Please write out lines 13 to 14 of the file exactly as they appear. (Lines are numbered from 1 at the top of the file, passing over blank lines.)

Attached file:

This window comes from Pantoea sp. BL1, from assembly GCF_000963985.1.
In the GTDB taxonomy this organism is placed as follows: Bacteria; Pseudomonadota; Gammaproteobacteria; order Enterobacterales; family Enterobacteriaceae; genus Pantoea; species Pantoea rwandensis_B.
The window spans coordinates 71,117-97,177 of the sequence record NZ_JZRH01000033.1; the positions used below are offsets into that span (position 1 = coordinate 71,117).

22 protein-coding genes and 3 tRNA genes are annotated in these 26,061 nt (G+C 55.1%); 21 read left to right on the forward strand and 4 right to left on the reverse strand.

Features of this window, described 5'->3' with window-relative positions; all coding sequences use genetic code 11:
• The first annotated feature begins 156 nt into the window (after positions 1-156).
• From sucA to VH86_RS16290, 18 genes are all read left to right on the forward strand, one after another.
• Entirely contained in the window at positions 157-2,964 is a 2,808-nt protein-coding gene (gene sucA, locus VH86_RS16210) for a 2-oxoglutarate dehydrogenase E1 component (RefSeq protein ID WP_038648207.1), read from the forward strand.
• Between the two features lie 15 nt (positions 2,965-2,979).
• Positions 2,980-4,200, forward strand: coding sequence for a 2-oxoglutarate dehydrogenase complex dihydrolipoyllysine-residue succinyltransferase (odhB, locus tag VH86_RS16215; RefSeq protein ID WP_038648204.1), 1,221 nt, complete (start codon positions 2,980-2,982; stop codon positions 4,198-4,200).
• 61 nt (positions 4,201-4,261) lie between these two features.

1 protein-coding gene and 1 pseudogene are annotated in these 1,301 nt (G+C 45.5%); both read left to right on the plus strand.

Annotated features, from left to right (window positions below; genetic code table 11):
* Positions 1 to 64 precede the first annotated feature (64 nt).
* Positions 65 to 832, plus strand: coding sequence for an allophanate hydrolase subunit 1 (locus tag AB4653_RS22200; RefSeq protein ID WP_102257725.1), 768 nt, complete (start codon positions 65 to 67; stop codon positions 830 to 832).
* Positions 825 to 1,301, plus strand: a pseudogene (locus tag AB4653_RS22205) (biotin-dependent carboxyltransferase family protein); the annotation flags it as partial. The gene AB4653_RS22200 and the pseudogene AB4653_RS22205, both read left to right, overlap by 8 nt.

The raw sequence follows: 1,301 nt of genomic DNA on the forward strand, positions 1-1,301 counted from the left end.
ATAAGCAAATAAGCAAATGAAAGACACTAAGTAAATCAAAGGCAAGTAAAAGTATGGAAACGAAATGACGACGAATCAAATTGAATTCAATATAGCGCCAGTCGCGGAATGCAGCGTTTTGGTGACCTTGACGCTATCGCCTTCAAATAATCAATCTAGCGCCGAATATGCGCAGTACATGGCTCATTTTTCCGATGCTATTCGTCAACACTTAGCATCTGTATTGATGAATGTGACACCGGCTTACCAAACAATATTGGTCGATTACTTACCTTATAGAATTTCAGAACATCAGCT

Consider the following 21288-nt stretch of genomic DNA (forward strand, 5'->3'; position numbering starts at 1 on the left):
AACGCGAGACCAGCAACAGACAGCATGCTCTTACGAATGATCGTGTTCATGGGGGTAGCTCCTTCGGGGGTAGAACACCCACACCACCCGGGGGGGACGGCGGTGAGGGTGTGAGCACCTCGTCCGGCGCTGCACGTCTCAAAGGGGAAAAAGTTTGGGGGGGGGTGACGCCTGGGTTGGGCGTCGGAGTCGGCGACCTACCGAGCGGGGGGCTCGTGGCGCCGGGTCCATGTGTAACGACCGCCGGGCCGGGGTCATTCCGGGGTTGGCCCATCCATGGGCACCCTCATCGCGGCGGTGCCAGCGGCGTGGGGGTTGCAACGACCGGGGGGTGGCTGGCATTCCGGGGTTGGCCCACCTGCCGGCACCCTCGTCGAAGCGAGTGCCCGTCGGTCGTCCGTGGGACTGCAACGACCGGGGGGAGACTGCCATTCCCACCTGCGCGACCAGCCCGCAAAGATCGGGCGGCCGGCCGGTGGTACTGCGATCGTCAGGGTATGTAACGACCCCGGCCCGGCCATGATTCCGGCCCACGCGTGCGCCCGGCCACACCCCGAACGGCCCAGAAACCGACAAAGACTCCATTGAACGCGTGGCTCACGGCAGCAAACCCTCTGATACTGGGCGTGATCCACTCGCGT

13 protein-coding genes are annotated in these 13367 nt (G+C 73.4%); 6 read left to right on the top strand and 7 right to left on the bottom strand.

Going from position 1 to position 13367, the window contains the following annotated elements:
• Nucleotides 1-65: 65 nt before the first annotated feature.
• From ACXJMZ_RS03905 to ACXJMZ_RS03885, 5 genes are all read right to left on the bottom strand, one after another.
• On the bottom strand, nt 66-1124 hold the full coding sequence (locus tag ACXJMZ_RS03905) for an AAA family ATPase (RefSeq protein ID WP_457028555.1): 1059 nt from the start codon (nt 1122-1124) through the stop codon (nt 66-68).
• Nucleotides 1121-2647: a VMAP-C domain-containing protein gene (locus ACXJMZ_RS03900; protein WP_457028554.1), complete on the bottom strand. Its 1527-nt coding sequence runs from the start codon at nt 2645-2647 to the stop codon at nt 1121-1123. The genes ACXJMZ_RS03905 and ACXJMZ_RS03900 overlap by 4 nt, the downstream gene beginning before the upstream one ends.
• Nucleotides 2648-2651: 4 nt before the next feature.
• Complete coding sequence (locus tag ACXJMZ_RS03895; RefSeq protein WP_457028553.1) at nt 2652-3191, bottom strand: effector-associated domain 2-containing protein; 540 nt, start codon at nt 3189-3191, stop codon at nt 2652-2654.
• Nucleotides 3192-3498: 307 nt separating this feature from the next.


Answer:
Annotated features, from left to right (window positions below; genetic code table 11):
* Positions 1 to 64 precede the first annotated feature (64 nt).